Historically, in academic literature—sociological and otherwise—surrounding the daily lives of LGBT+ people, people who reject binary gender are very marginally represented. In this study, I specifically seek to understand the way my participants articulate their sense of their gender identities through the stories they tell of their experiences. This study attempts to answer the following questions: What are the stories of gender identity construction for people who reject binary gender? How do they understand the ways they are held accountable to binary gender in the day-to-day? How do they perceive and make meaning of gender in their lives? Through ten in-depth interviews with participants accessed through online groups and snowball sampling, this project reinforces gender surveillance and accountability theories such as West and Zimmerman's. Although participants largely identified the root of their feelings about gender as within their selves, the stories they told about their experiences of gender revealed that interactions with others were important and thus have a large effect on their lives. This indicates that these interactions with others where participants are held accountable to binary gender do have an impact on the ways they construct their gender and selves but because this has been such a consistent part of their lives, participants perceive this as innate to their selves and private feelings.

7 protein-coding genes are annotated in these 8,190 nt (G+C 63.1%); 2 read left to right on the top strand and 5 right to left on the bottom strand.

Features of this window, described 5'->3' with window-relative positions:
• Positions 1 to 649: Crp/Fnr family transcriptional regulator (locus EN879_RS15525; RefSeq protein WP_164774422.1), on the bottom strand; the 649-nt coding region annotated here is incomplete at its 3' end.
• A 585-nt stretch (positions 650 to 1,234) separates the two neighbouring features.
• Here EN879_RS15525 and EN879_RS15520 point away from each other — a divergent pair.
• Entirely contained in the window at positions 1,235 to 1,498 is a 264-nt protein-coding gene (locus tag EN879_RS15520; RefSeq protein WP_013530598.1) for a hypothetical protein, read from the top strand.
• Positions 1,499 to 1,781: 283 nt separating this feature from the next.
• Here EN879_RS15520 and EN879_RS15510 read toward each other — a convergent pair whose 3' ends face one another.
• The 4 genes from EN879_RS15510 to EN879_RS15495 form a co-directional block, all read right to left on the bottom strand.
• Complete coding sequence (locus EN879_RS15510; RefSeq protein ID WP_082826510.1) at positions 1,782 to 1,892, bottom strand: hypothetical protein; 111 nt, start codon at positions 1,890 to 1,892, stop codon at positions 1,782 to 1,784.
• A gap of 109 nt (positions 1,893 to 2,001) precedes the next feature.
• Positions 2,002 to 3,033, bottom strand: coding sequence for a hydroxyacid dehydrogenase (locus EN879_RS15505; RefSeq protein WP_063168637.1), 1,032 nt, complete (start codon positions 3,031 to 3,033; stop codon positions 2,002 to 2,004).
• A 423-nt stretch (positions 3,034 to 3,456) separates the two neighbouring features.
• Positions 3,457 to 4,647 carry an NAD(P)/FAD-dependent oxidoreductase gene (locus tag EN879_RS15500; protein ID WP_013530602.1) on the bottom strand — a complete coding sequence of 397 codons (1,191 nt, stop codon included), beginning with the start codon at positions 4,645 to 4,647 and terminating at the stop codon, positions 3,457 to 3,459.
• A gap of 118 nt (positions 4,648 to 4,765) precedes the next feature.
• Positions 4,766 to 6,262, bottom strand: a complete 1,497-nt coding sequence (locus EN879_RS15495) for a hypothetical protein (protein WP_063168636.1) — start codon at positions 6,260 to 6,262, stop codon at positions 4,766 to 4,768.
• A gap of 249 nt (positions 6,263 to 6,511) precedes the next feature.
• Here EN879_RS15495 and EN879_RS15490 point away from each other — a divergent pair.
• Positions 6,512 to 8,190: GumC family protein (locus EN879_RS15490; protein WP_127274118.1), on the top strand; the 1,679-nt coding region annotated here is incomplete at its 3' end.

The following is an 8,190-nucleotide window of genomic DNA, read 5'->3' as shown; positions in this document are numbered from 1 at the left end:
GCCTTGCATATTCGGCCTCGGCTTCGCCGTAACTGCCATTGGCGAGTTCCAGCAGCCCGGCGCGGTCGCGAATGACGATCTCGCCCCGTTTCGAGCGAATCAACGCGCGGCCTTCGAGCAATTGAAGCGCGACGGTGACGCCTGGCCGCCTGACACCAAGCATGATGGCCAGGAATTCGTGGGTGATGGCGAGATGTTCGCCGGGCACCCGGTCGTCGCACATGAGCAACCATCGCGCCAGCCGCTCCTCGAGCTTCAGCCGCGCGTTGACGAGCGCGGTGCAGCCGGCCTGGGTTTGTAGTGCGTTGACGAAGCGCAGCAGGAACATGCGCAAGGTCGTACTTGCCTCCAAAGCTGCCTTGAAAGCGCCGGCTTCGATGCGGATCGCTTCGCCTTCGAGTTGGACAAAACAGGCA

Adaptable Monsters: The Past, Present, and Future of the Vampire Narrative as a Metaphor for Margianalized GroupsWei, Alexa 01 January 2015 (has links)